International operating companies are often required to prepare financial statements that follow different accounting methods/regulations.
Especially local units of international business conglomerates that operate in a foreign country regularly have to prepare financial statement in one format for local accounting standard setters and in a different format for corporate headquarters.
In the European Union you will often face situations where companies have to prepare financial statements according to the so-called “Cost of Sales” (COS) Method for corporate headquarters and according to the “Nature of Expense Method” (NOE) for local accounting bodies / tax offices.
Within the following subsections I will illustrate how both methods – the COS and the NOE method – can be setup in parallel in Standard Dynamics AX.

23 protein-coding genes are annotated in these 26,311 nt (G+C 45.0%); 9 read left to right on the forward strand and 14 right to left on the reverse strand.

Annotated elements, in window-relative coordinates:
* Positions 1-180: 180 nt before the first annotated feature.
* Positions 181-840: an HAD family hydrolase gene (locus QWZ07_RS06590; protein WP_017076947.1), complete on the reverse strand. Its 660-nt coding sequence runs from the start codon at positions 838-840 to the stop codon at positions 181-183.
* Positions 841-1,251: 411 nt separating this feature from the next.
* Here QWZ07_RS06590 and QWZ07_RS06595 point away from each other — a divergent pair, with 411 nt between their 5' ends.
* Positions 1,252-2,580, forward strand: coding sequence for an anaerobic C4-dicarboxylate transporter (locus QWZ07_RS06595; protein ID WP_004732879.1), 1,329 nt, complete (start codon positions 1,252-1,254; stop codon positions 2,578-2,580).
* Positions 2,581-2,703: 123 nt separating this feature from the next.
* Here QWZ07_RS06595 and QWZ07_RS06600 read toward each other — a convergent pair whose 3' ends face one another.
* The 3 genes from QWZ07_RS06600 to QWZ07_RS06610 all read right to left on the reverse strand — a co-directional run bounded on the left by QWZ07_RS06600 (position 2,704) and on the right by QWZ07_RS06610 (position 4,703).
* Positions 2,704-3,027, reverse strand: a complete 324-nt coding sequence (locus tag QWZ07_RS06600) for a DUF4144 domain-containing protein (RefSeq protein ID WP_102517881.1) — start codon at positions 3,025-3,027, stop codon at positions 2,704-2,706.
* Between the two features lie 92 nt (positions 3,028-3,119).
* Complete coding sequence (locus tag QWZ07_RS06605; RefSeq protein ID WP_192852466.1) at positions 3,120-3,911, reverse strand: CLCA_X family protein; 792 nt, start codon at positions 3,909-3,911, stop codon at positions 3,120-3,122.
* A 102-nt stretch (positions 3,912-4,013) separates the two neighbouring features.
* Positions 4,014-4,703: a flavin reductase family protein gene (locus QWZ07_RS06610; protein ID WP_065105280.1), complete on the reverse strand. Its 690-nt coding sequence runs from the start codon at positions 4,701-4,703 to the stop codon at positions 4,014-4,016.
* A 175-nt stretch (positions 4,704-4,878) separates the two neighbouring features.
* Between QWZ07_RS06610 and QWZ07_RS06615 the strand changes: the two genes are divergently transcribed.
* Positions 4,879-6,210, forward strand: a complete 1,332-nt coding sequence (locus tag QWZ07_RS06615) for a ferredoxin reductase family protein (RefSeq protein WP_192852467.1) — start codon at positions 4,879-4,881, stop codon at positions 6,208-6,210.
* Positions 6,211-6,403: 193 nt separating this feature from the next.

Before digging into details, let’s have a look at the major differences between the COS and NOE accounting method.
A. Overview major differences between the COS and NOE accounting method
In the European Union (EU) different regulations are applicable when it comes to the use of COS and the NOE accounting method. As an example, the EU directive 2013/34 specifically describes both methods in detail by referring to the “Function of Expense” (COS) and “Nature of Expense” (NOE) method. Similar regulations can be found e.g. in Germany and Austria where legal regulations detail the differences and requirements of both methods. Irrespective of differences in the nomenclature, the major differences between the COS and NOE method can be recognized in the structure of a company’s Income Statement. The next screen-print compares those structures by showing the COS method on the left and the NOE method on the right.